“Then the angel showed me the river of the water of life, bright as crystal, flowing from the throne of God and of the Lamb through the middle of the street of the city; also, on either side of the river, the tree of life with its twelve kinds of fruit, yielding its fruit each month. The leaves of the tree were for the healing of the nations… The Spirit and the Bride say, ‘Come.’ And let the one who hears say, ‘Come.’ And let the one who is thirsty come; let the one who desires take the water of life without price.” (Revelation 22:1-2, 17)
This past summer, my family traveled north to visit our family in Pennsylvania. My wife’s folks live in Jonestown, Pennsylvania, deep in the heart of the state’s Appalachians – literally in the shadow of a great mountain that stretches from horizon to horizon. Ever since Terri and I started dating, some 26 years ago, I have loved visiting her parent’s area, both because of seeing family and because of seeing the mountains. And so every time we visit, I love to walk the lonely roads and just look. This past summer was no different. And as I walked, eventually the road took me over an old familiar rise, and there was the sight I had been looking for; there, with Jonestown mountain towering behind it as a backdrop was the little mountain church grandma and grandpa had attended- they’re buried in its churchyard. A number of times, I have stood near that church, or even just pictured it in my mind from far away, and thought to myself ‘What a beautiful sight.’ Even though it’s not my “home”, the sight makes me feel homesick, because it’s been a part of my experience for so long that I feel a sense of belonging there. Isn’t it odd to think about being homesick for a place you’ve never really known as home? The other day as I was reading the verses before us from Revelation 22, I suddenly found myself crying, and as I asked myself why, I realized it was because I was homesick for heaven. I’m convinced that the apostle John, and indeed the Lord Himself, want us to have that longing as we read the words. Longing makes the heart grow fonder and gives us hope. Let’s look at the verses and see what sort of lovely hope awaits us, friend.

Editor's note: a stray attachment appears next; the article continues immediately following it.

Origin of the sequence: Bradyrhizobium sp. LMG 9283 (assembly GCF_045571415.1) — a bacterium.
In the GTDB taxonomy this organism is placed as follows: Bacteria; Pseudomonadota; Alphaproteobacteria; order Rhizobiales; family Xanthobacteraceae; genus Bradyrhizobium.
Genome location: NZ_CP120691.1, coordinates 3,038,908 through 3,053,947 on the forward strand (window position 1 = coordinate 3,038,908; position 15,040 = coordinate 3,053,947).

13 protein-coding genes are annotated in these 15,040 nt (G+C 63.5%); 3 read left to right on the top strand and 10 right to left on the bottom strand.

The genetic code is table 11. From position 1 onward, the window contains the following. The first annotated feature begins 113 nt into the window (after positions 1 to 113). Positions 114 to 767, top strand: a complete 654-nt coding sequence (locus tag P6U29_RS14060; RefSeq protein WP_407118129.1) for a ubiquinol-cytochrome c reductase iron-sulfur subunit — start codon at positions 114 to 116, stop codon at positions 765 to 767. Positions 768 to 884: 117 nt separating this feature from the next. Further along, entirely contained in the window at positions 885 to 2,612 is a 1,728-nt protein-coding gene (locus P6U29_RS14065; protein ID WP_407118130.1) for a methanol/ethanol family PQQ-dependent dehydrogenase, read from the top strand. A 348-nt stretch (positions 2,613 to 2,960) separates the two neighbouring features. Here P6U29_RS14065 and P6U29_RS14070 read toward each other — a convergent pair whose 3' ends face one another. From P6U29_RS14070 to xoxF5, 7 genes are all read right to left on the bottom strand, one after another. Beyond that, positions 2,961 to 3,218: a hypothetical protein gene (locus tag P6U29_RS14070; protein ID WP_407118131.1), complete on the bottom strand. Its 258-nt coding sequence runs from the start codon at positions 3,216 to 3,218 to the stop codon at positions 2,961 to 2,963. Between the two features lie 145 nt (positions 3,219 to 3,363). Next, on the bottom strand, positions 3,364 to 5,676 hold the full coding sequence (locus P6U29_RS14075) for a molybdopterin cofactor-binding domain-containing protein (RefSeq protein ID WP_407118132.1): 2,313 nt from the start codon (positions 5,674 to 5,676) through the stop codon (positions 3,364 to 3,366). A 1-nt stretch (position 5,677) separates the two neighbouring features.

We’re told that the river which flows from God’s throne and down the main street of Jerusalem is the “river of the water of life.” He describes this river as “bright as crystal”; you can just picture the sparkling waters, can’t you? Indeed, in the last verses, Jesus bids us “come take of the water of life without price.” And yes, I’m aware that elsewhere Jesus links the “living water” to the work of the Holy Spirit, saying that when he gives living water it will “become in him a spring of water welling up to eternal life”. (John 4:14) I take this to mean that the Spirit is the source of life, but I don’t think it means there isn’t a real, genuine, river in heaven whose waters bring life (by the power of God’s Spirit, I would assume.) I don’t think the river is symbolic, as Ezekiel had a similar vision with the very same river coming from God’s throne. And in Ezekiel’s vision, not only are people blessed by the life giving water, but the earth itself and the seas as well. The waters God has in mind bring new life to his creation. Jesus bids us be quenched. Our refreshment with this new life begins now as we trust Christ and receive his Spirit, but it finds its fulfillment in Glory.
We’re told that the Tree of Life grows on the banks of this river, and John speaks both of its fruit which is good to eat and of its leaves which bring healing to the nations. The tree, which makes its first appearance in Scripture in Genesis 2, again seems to be tied to eternal life; Adam and Eve are banned from the garden, and God drives them away “lest he …take also of the tree of life and eat, and live forever…” (Genesis 3:22). Something about the tree makes it good to eat, healthy, and healing. And of course, friend, if you’ve believed Christ, you’ve already tasted salvation and have eternal life. But isn’t it interesting to know that God has planted a tree in heaven whose fruit will bless you, and whose leaves will bring healing to the world?
And most of all the Word tells us that in heaven we will be with the Lord (John 14:3). Probably the greatest pleasure of what waits for us will be the grace of being with the Lord himself- of seeing him with our eyes, of hearing him with our ears, of enjoying his physical presence every bit as much as we enjoy his spiritual presence with us now. Along with this, we have the promise (I Thessalonians 4:17) that we will also enjoy the company of those others who have believed.
And so, the Lord himself bids us to come. Are you thirsty? Jesus bids you come. Friend, drink his grace now; believe on him for forgiveness and life. And then one day, you will find yourself on the banks of that great river, drinking to heart’s content. You will find yourself whole complete, and a better person than you’ve ever been. You will find yourself warmed to the soul by the presence of the Son. And you will be feeling more at home than you ever have.